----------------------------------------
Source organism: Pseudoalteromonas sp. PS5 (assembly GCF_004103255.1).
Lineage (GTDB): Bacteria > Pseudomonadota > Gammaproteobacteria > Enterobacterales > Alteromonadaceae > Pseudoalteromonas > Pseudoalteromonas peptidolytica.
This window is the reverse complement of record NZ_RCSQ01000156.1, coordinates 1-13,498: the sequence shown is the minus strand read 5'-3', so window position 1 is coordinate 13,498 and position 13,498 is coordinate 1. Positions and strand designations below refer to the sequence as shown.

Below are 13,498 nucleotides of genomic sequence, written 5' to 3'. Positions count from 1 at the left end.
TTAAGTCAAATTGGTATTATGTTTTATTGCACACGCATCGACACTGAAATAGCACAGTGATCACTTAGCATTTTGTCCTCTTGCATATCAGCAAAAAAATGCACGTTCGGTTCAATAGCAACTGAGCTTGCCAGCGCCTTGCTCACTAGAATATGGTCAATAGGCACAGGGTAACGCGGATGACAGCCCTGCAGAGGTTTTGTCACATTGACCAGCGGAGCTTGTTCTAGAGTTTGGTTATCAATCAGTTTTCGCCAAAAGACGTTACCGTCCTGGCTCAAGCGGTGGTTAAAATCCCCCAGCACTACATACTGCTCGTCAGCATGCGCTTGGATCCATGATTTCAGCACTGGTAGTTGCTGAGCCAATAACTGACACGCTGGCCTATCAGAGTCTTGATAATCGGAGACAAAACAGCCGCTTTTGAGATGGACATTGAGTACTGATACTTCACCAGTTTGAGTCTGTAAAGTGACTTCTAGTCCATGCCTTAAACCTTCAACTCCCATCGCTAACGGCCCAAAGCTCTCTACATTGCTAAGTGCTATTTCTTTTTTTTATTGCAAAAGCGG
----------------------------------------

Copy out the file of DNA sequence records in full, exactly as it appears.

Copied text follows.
Source organism: Pseudoalteromonas sp. PS5 (assembly GCF_004103255.1).
Lineage (GTDB): Bacteria > Pseudomonadota > Gammaproteobacteria > Enterobacterales > Alteromonadaceae > Pseudoalteromonas > Pseudoalteromonas peptidolytica.
This window is the reverse complement of record NZ_RCSQ01000156.1, coordinates 1-13,498: the sequence shown is the minus strand read 5'-3', so window position 1 is coordinate 13,498 and position 13,498 is coordinate 1. Positions and strand designations below refer to the sequence as shown.

Below are 13,498 nucleotides of genomic sequence, written 5' to 3'. Positions count from 1 at the left end.
TTAAGTCAAATTGGTATTATGTTTTATTGCACACGCATCGACACTGAAATAGCACAGTGATCACTTAGCATTTTGTCCTCTTGCATATCAGCAAAAAAATGCACGTTCGGTTCAATAGCAACTGAGCTTGCCAGCGCCTTGCTCACTAGAATATGGTCAATAGGCACAGGGTAACGCGGATGACAGCCCTGCAGAGGTTTTGTCACATTGACCAGCGGAGCTTGTTCTAGAGTTTGGTTATCAATCAGTTTTCGCCAAAAGACGTTACCGTCCTGGCTCAAGCGGTGGTTAAAATCCCCCAGCACTACATACTGCTCGTCAGCATGCGCTTGGATCCATGATTTCAGCACTGGTAGTTGCTGAGCCAATAACTGACACGCTGGCCTATCAGAGTCTTGATAATCGGAGACAAAACAGCCGCTTTTGAGATGGACATTGAGTACTGATACTTCACCAGTTTGAGTCTGTAAAGTGACTTCTAGTCCATGCCTTAAACCTTCAACTCCCATCGCTAACGGCCCAAAGCTCTCTACATTGCTAAGTGCTATTTCTTTTTTTTATTGCAAAAGCGG